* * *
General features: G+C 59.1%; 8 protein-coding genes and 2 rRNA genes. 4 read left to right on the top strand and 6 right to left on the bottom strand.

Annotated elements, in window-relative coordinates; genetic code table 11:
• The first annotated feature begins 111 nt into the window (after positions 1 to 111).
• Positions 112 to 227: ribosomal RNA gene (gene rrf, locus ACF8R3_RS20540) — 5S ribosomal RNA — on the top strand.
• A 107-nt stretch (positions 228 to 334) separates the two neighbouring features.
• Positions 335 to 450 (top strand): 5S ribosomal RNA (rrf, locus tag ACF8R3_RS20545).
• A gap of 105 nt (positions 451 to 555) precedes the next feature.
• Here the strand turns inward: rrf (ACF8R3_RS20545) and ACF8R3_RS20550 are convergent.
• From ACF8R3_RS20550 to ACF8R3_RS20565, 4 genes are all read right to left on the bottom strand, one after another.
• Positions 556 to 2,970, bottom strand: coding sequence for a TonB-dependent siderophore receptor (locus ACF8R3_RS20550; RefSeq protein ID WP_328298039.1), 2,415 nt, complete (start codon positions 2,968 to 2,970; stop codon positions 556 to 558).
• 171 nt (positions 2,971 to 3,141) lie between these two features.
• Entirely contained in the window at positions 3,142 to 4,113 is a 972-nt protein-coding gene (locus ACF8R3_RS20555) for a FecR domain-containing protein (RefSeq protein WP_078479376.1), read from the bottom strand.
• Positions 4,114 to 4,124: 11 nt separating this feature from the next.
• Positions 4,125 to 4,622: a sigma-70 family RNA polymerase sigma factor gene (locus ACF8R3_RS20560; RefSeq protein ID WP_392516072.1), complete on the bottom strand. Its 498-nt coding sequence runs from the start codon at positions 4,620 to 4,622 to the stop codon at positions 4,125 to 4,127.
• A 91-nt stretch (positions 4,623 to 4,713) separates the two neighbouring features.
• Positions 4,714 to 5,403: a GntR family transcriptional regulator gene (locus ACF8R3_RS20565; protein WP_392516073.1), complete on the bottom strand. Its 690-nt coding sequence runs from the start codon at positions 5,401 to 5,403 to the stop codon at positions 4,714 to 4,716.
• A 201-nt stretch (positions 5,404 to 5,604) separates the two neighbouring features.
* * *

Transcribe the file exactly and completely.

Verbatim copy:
General features: G+C 59.1%; 8 protein-coding genes and 2 rRNA genes. 4 read left to right on the top strand and 6 right to left on the bottom strand.

Annotated elements, in window-relative coordinates; genetic code table 11:
• The first annotated feature begins 111 nt into the window (after positions 1 to 111).
• Positions 112 to 227: ribosomal RNA gene (gene rrf, locus ACF8R3_RS20540) — 5S ribosomal RNA — on the top strand.
• A 107-nt stretch (positions 228 to 334) separates the two neighbouring features.
• Positions 335 to 450 (top strand): 5S ribosomal RNA (rrf, locus tag ACF8R3_RS20545).
• A gap of 105 nt (positions 451 to 555) precedes the next feature.
• Here the strand turns inward: rrf (ACF8R3_RS20545) and ACF8R3_RS20550 are convergent.
• From ACF8R3_RS20550 to ACF8R3_RS20565, 4 genes are all read right to left on the bottom strand, one after another.
• Positions 556 to 2,970, bottom strand: coding sequence for a TonB-dependent siderophore receptor (locus ACF8R3_RS20550; RefSeq protein ID WP_328298039.1), 2,415 nt, complete (start codon positions 2,968 to 2,970; stop codon positions 556 to 558).
• 171 nt (positions 2,971 to 3,141) lie between these two features.
• Entirely contained in the window at positions 3,142 to 4,113 is a 972-nt protein-coding gene (locus ACF8R3_RS20555) for a FecR domain-containing protein (RefSeq protein WP_078479376.1), read from the bottom strand.
• Positions 4,114 to 4,124: 11 nt separating this feature from the next.
• Positions 4,125 to 4,622: a sigma-70 family RNA polymerase sigma factor gene (locus ACF8R3_RS20560; RefSeq protein ID WP_392516072.1), complete on the bottom strand. Its 498-nt coding sequence runs from the start codon at positions 4,620 to 4,622 to the stop codon at positions 4,125 to 4,127.
• A 91-nt stretch (positions 4,623 to 4,713) separates the two neighbouring features.
• Positions 4,714 to 5,403: a GntR family transcriptional regulator gene (locus ACF8R3_RS20565; protein WP_392516073.1), complete on the bottom strand. Its 690-nt coding sequence runs from the start codon at positions 5,401 to 5,403 to the stop codon at positions 4,714 to 4,716.
• A 201-nt stretch (positions 5,404 to 5,604) separates the two neighbouring features.